With the combination of Charlotte Mason, Brene Brown and now Elizabeth Gilbert, I’m finally loving my creative self, believing in her and leaning into her. So much of motherhood is time given over to those in our households; loving, nurturing, feeding, nursing and guiding but I’ve learnt to realise that I am at my best from a place of rest! I need to renergise, read, write, walk, gaze at beauty and fill my soul in order for me to pour into the people in my life.

So mama’s – let’s go out to play!

How has the life and works of Charlotte Mason impacted your life?

Nature Study – 3 Top Tips For Beginners!

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There is no season such delight can bring as summer, autumn, winter and spring – William Browne

One of the greatest delights in using the Charlotte Mason method is her emphasis on nature study; there’s nothing greater than seeing your children caught in awe and wonder by God’s beautiful creation. Not only does regular nature study lay a foundation for the study of science but it enriches a child’s life. Charlotte states that when children are outdoors interacting with nature it in fact increases their intellect and makes them a more interesting person, I agree!

“Consider, too, what an unequalled mental training the child-naturalist is getting for any study or calling under the sun — the powers of attention, of discrimination, of patient pursuit, growing with his growth, what will they not fit him for?”

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We can easily get overwhelmed when beginning our homeschooling journey as to where to start and what to do; take a breather mama and go for a walk. It all starts here.

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Here are three tips that might help you get on your way:

  1.  Walk the walk

Whether it’s your garden, your great aunt’s yard, the local park or the forest your house overlooks (sigh) do the same walk every week. The repetitive pattern of seeing the same trees, flowers, fields week after week may seem monotonous here in words but in reality it’s a beautiful journey that you commit to and get excited about with each season. Every time you walk those paths you see new things, identify new species, collect treasures along the way and eventually you’ll be naming trees, plants and birds as you pass them (as will your children). We have a ‘green space’ about 5 minutes walk from our house; we’ve been told that it may have been an old Victorian landscaped garden as there are such a variety of trees, but I’m yet to do my research! My husband walks our dog there every day, often with the children and we take an intentional nature walk there every week. It has taken years of observation, touch, smell and sight to learn only a handful of the trees and plants on that walk but we could walk you round and name many species along the way! Of course we walk in and visit many other places throughout the year; woods, castle gardens, lakes and seas but our neighbourhood green space is in the regular peaceful rhythm of our home educating days.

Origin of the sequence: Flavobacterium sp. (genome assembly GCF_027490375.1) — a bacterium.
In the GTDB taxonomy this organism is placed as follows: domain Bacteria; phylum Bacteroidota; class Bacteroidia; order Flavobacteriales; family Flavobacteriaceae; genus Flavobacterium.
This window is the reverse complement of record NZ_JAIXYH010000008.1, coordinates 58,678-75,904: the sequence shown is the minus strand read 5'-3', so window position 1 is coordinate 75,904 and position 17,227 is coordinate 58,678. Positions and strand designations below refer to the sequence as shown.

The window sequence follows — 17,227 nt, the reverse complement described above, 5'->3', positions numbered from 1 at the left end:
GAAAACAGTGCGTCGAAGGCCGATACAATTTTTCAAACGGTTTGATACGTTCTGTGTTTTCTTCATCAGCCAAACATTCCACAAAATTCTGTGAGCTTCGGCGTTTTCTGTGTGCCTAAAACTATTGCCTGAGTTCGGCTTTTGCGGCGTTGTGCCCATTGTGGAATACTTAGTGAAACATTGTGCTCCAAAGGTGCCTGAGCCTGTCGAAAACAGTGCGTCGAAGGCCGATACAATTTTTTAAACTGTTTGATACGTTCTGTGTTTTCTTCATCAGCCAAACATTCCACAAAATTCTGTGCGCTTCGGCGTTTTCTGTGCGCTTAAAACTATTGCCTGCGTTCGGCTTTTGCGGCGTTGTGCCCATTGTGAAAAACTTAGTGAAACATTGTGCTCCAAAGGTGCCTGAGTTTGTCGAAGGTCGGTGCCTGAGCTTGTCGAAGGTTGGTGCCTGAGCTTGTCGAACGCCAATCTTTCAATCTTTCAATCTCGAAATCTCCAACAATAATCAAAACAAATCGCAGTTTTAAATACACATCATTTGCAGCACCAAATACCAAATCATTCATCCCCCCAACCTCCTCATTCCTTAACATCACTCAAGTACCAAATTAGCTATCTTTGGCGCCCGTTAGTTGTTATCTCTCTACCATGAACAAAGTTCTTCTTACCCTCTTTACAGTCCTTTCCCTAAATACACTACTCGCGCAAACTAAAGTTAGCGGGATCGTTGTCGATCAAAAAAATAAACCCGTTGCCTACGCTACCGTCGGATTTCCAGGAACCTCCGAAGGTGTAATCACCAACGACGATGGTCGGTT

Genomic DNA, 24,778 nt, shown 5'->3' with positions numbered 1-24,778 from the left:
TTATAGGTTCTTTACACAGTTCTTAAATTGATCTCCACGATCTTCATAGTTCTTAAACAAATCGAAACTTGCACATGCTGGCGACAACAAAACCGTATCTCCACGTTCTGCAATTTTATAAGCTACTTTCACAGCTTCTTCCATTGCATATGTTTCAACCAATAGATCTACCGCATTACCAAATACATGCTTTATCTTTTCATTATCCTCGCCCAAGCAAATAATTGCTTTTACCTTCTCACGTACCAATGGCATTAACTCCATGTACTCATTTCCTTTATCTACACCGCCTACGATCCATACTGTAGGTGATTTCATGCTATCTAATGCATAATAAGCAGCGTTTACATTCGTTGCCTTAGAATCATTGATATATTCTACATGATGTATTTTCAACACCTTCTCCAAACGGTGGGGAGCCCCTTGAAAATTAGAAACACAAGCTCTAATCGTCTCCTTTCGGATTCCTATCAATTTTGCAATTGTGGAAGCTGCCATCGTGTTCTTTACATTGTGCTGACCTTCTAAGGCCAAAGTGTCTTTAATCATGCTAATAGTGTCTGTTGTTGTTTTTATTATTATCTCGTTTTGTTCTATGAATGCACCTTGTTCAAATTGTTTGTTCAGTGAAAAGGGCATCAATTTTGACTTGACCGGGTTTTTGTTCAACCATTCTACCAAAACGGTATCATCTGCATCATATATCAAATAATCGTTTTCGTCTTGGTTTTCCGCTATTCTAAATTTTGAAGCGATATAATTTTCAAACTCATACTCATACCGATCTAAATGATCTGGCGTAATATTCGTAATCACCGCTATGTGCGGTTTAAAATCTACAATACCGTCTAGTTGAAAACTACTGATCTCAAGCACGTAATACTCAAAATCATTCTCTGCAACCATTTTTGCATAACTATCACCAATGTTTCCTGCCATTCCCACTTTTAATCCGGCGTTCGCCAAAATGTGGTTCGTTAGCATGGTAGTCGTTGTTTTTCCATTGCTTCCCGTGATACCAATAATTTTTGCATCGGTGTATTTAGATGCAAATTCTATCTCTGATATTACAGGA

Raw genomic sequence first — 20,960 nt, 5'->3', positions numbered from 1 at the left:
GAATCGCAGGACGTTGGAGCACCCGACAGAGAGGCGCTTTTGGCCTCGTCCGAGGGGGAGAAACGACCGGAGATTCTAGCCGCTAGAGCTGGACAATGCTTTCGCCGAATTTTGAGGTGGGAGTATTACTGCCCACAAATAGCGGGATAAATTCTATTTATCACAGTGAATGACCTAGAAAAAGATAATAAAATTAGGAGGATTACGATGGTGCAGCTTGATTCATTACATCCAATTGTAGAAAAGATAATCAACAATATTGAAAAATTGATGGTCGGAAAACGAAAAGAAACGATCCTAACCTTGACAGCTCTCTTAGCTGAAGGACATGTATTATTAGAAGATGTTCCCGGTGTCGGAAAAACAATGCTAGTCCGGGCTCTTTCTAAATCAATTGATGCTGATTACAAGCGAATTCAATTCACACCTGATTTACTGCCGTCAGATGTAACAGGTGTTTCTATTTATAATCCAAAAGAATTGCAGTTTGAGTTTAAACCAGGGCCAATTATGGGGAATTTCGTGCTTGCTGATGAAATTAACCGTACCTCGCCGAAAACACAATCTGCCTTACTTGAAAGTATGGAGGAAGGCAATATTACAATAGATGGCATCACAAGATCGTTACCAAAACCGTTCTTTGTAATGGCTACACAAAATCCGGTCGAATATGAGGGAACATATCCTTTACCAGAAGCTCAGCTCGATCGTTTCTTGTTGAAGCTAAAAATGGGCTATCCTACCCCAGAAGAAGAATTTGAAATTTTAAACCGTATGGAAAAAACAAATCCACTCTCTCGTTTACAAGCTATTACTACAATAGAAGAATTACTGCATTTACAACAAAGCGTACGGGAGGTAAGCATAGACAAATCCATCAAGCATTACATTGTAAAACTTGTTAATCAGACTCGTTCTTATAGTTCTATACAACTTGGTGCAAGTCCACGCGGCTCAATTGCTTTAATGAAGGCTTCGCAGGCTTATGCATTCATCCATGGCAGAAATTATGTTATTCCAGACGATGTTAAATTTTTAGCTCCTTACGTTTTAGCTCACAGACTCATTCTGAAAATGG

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2. Don’t sweat the sketch

There is seemingly so much emphasis on nature journals, sketching ‘what you see’ and recording your botanical findings but be kind to yourself and allow you and your young learners to grow with the process. Take photo’s and upload them when you get home to look through together and talk about what you saw, jot down basic sights and smells in a normal week to view diary, print out pictures, find species in books to copy if it makes it less stressful for your students! You will learn to find your rhythm and form of expression with your children in order to record your nature findings but there’s no rush to become the Edwardian Lady, really!

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 3. It starts with you!

I’m sorry to say, but as with most of my home educating or parenting ‘wisdom’ it really does start with us! We have to cultivate a love of being outdoors, appreciating God’s creation, reading and researching ourselves in order to inspire our children. There are so many beautiful books, illustrated poetry anthologies and prospective botanical besties out there waiting for your cry for HELP!! You know as well as I do that our children see through our ‘fake’ interest; if we love it and show passion for it, it becomes infectious. If it doesn’t come natural to you, find another family to walk and learn with; we’re all in this together!

To be interested in the changing seasons is a happier state of mind than to be hopelessly in love with spring – George Santayana

 

Over the next few weeks I plan to share more around our personal out working of the Charlotte Mason method with regular updates on our nature study , use of living books and daily rhythms. Please feel free to ask your questions here in the comments, over on my Facebook page or via Instagram.

If you’re using the Charlotte Mason method here in the UK, I host a Facebook group, please head over and request to join here.